People motivation. I think when you start a company, you go into it thinking that with the right product and the right compensation, everything will just work out. The brand will grow, people will be happy, yada yada yada. But what I’ve seen in my years of professional work is that:
- the happiest, least-likely-to-leave people are rarely the highest paid employees
- stagnation and uncertainty are what cause people to quit
- employee turnover is bad for morale and terrible for getting things done — losing and retraining institutional knowledge is painful
So what do you do? Focus on eliminating bullshit (sorry, Mom… bad language alert). And unfortunately, like actual shit, work bullshit is often messy and is made worse by the choices you make day after day. If you just eat cookies and don’t exercise, things aren’t going to go well.
- meetings that don’t have agendas and end without clear or useful takeaways
- expecting people to manage their own projects effectively and still be 75+% efficient
- not being clear about the future — when a stagnating group is looking at an unclear future, they tend to spend large amounts of time charting their own course and speculating on what the future holds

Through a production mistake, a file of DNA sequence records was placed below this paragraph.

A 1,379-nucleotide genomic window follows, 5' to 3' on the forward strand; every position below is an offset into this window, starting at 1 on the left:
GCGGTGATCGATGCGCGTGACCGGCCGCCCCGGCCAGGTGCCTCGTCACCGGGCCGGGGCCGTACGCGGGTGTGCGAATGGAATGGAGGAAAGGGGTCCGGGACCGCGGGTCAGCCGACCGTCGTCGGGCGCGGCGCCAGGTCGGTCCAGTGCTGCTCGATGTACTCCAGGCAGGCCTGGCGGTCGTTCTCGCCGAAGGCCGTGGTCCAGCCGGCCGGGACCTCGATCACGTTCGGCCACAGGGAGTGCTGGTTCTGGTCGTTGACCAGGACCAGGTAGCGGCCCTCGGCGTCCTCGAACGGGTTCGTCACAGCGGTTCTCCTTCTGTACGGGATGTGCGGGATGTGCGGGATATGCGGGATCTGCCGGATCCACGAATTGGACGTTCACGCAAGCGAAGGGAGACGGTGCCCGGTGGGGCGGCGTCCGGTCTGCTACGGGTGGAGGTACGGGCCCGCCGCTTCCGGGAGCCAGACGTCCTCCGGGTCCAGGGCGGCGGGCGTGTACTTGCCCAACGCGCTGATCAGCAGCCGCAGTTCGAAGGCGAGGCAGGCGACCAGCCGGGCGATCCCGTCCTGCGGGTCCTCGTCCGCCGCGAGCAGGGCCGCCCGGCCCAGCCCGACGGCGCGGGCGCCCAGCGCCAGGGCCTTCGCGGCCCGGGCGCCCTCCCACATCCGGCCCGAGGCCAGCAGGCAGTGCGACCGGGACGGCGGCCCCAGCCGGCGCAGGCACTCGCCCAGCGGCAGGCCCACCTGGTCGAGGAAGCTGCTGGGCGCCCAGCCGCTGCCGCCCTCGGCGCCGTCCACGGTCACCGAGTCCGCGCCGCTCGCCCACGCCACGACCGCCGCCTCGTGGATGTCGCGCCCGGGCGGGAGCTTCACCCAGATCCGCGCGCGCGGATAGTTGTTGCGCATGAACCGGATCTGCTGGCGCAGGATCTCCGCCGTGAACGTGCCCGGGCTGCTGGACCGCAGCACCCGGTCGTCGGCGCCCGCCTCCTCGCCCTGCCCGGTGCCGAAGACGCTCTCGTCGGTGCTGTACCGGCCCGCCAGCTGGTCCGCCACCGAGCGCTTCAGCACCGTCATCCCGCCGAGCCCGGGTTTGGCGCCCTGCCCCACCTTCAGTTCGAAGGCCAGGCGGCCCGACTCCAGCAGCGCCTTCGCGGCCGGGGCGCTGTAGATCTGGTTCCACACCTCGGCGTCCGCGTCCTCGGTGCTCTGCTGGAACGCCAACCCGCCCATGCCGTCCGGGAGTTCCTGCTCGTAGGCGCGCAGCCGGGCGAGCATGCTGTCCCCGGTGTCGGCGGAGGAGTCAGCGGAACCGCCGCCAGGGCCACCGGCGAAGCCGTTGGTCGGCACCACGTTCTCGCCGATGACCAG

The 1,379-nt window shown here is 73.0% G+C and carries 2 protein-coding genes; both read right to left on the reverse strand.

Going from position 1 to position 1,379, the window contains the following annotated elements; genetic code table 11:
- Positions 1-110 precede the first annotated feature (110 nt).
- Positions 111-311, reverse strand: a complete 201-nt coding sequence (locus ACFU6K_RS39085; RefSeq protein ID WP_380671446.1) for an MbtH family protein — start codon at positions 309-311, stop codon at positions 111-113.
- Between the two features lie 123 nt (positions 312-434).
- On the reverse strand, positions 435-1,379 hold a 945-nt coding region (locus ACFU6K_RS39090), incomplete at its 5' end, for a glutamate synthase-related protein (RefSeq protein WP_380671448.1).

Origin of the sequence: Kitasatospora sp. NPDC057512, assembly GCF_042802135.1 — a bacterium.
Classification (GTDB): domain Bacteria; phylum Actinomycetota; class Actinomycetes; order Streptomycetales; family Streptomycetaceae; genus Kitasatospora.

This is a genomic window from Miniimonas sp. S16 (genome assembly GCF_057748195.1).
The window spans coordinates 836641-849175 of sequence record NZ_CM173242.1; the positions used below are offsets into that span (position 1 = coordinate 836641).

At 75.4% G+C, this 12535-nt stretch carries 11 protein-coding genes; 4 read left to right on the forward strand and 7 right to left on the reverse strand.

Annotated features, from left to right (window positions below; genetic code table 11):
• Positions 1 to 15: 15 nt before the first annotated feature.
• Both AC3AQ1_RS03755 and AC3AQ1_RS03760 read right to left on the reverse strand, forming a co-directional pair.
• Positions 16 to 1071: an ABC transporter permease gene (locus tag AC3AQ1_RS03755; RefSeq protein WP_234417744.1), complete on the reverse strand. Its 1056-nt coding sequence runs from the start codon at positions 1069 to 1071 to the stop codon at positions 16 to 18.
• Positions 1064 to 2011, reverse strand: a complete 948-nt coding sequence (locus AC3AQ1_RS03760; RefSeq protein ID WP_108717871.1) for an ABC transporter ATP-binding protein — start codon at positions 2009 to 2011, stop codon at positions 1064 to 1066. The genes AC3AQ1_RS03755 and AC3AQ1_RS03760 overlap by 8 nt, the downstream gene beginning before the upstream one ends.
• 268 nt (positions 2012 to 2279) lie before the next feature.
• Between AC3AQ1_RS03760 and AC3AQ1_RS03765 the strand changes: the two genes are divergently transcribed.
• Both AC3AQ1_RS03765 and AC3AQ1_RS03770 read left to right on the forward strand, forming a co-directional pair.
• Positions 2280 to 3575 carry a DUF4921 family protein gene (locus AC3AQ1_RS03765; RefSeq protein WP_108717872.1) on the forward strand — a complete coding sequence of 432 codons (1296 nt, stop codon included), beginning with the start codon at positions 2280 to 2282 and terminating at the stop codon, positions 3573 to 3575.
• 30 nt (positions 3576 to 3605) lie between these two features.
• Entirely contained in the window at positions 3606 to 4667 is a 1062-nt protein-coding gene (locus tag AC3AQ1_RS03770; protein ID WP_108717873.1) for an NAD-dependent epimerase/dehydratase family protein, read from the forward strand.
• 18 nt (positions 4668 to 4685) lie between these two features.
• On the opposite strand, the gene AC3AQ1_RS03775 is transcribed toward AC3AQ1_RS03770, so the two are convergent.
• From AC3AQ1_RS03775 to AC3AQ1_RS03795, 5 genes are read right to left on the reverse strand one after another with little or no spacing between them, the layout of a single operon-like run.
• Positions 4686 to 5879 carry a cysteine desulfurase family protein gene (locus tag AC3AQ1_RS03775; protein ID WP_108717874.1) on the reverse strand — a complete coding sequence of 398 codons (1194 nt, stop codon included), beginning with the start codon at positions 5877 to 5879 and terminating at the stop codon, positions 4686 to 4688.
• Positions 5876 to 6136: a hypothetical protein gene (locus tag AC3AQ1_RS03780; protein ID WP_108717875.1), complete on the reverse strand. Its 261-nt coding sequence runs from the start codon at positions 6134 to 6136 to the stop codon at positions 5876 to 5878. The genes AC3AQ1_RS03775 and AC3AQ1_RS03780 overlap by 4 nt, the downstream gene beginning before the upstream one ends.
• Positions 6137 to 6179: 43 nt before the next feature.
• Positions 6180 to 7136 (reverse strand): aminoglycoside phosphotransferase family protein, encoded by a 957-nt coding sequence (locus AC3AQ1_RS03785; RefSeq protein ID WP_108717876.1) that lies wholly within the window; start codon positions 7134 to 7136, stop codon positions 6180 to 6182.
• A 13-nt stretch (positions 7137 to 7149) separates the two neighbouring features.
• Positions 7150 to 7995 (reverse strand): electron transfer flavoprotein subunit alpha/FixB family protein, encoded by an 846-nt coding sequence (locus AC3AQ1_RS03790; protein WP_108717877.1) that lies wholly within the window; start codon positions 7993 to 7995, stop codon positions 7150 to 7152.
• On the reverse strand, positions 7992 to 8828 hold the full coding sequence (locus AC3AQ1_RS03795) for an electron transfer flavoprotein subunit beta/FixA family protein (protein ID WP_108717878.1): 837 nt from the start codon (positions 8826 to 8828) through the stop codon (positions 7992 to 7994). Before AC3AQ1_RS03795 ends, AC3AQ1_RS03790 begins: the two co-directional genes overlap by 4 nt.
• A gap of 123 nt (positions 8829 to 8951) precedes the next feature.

- not being clear about where people stand
- thinking of people as worker-bees instead of individuals with ambition that goes beyond the task at hand
- hiring people without knowing what they’re going to do, or to perform a task you don’t at least conceptually understand
I’ve been listening to the audiobook version of Rand Fishkin’s Lost & Founder the last couple days and what I’ve learned is that every startup runs into variations of the same issues. Even the good ones.
Motivating people, moving projects forward, and cleaning shit is very hard, especially when the initial growth ramp starts to level out. The trick is… well, there doesn’t seem to be a trick. The “shortcut,” as the book puts it, is to become hyper-aware of your failings and the struggles of your brand, then do everything in your power to fill the gaps. I’m summarizing here, but Rand writes that being a CEO/manager is a really hard job, and brands are usually direct reflections of their founders/leaders. You’ll only be good if you can retrain yourself away from “I started this company to do what I love” to “I get the most satisfaction from empowering others to succeed.”
It’s a good lesson, and a really good book. I recommend it.